Tuesday, April 30, 2013

Sean Kelly

Hot Docs 2013: My Thoughts on The Kill Team


At one point in Dan Krauss’ war crime documentary The Kill Team, one of the film’s subjects has this to day about the situation he is in:  “From the day you join, to the day you’re out, your job as infantry is to kill everything that gets in your way.  Why are you pissed off when we do it?”  That quote effectively sums up the themes of The Kill Team, which focuses on a platoon charged with killing civilians for sport in Afghanistan and the military’s efforts to quickly resolve the issue, which includes punishing the one soldier brave enough to come forward.

Much of the film is focused on Specialist Adam Winfield, who came clean about his platoon’s war crimes, only be charged with murder himself.  The story goes that Winfield’s platoon, under the leadership of Staff Sergeant Calvin Gibbs, committed three murders over the course of five months in early 2010.  The soldiers used “drop weapons” to make it appear like they had just cause for killing the innocents.  Winfield was heavily disturbed by the events, but was also scared to speak up, in fear of retaliation by Gibbs.  By the time “The Kill Team” was finally caught, Winfield found himself implicated in the third murder, which he was forced to participate in.

While Adam Winfield’s story makes up the main emotional core of The Kill Team, the main goal of the film appears to be examining the cloudy morality of soldiers.  Let’s face it, when we think of solders in war, we think of gung-ho heroes in epic battles against the enemy.  We don’t think of people who are trained to kill, yet are restrained by rules about who to kill and when.  The film establishes that the soldiers, who expected to be in firefights every day, found themselves bored with the realities of being stationed in Afghanistan, which had them doing more humanitarian work than fighting.  Then came along an apparent sociopath like Gibbs, who was described as having skull tattoos on his legs, representing every person that he killed.  Gibbs was the only member of the platoon not interviewed for the documentary, presumably because he was already in jail for his crimes.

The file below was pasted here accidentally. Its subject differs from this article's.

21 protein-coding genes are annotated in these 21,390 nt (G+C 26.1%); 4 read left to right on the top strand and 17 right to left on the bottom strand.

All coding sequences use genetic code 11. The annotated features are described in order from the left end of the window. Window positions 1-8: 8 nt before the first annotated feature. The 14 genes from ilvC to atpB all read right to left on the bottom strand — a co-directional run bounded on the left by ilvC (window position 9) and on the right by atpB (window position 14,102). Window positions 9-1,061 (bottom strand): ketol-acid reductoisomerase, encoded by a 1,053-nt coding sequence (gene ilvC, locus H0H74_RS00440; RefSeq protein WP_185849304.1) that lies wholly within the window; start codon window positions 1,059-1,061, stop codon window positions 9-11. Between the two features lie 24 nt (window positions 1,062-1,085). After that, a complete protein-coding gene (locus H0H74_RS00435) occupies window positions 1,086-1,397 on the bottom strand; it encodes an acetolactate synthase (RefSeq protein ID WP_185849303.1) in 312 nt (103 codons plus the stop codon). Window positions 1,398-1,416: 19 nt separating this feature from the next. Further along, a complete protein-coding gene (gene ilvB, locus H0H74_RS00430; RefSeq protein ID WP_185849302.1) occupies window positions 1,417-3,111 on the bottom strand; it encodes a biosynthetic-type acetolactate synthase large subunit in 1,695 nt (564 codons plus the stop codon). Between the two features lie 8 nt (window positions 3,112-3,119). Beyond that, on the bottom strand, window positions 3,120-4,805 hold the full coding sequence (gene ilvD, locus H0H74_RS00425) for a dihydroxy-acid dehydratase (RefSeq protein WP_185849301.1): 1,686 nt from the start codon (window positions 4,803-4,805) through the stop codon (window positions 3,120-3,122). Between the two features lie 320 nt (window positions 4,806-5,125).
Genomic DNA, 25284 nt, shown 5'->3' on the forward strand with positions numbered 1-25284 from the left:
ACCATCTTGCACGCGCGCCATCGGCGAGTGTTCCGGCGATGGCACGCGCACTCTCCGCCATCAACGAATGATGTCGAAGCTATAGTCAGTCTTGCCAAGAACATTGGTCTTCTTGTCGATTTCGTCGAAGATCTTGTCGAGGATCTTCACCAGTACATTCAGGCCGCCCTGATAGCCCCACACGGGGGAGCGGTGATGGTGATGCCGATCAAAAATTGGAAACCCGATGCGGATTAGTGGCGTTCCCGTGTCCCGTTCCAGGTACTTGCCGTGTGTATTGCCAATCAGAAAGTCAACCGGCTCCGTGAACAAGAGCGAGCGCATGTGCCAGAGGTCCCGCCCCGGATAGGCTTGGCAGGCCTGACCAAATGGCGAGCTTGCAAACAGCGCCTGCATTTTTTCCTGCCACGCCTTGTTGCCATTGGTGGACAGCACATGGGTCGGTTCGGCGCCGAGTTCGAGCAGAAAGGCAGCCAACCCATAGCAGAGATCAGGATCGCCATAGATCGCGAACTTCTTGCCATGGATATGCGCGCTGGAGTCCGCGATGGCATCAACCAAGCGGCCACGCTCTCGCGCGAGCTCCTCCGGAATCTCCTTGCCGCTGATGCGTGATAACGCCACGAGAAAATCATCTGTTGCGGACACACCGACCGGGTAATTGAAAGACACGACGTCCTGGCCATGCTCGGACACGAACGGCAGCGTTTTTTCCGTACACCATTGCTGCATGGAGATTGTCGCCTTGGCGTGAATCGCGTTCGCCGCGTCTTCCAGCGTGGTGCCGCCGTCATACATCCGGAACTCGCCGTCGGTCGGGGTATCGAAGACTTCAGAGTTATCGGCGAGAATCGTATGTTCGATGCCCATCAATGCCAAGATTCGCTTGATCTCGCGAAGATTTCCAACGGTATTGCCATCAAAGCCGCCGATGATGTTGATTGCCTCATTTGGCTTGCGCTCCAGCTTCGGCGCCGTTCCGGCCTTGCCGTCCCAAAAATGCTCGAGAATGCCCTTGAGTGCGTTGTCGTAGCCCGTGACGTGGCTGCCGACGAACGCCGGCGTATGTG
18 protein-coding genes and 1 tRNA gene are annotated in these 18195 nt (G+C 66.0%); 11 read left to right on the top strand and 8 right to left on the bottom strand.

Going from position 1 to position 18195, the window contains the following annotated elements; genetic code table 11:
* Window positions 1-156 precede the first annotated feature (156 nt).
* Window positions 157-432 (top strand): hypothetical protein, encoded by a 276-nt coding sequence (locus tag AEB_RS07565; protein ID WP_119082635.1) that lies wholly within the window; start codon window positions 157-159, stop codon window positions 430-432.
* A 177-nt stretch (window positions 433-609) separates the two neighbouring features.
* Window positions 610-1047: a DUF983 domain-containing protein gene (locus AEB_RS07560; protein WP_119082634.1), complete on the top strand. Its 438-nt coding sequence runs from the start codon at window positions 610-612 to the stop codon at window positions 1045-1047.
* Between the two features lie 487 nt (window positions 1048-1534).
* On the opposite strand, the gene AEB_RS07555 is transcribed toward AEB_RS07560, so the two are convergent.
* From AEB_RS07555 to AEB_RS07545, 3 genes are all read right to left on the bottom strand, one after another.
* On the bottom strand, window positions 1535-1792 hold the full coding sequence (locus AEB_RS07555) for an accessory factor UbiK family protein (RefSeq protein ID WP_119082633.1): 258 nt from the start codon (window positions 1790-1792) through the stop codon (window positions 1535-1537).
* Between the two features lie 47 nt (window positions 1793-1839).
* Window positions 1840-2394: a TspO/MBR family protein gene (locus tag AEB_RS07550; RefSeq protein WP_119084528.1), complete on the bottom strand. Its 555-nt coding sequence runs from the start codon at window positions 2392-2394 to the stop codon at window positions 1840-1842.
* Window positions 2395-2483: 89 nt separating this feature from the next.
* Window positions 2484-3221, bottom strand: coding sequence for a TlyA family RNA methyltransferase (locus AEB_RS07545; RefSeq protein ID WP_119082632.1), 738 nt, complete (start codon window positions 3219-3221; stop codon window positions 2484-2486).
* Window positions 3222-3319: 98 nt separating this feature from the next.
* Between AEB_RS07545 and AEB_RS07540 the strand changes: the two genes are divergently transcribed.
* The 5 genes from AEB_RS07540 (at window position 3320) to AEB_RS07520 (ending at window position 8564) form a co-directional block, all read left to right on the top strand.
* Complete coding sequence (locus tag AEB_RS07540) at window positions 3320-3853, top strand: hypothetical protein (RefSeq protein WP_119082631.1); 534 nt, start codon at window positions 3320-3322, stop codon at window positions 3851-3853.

Much time is spent addressing the military’s response to “The Kill Team.”  As stated in the quote I opened this review with, the military breeds these men to be killers, yet does not take responsibility when they end up killing for the wrong reasons.  No officers were charged in these murders and it seemed like the military just wanted these events to go away.  In the case of Adam Winfield, none of his concerns, which began shortly after the first murder, received any action until his platoon was caught and he found himself implicated in one of the murders, though his charge was eventually reduced to involuntary manslaughter for not taking action to stop the murders.  Winfield has maintained that if his did speak up, that he would have been killed by Gibb.  From this aspect, the film is just as much about bullying, than it is about war crimes.

Overall, I thought that The Kill Teams was a very well done examination of the morality of soldiers.  While the platoon ended up being vilified by the media, they maintain that they were the ones who got caught and that there is “always a Gibb.”  There is also the point made that, in real life, war is nothing like it is in the movies – it is just a bunch of guys with guns.


Sean Kelly

About Sean Kelly -

Sean Patrick Kelly is a self-described ├╝ber-geek, who has been an avid film lover for all his life. He graduated from York University in 2010 with an honours B.A. in Cinema and Media Studies and he likes to believe he knows what he’s talking about when he writes about film (despite occasionally going on pointless rants).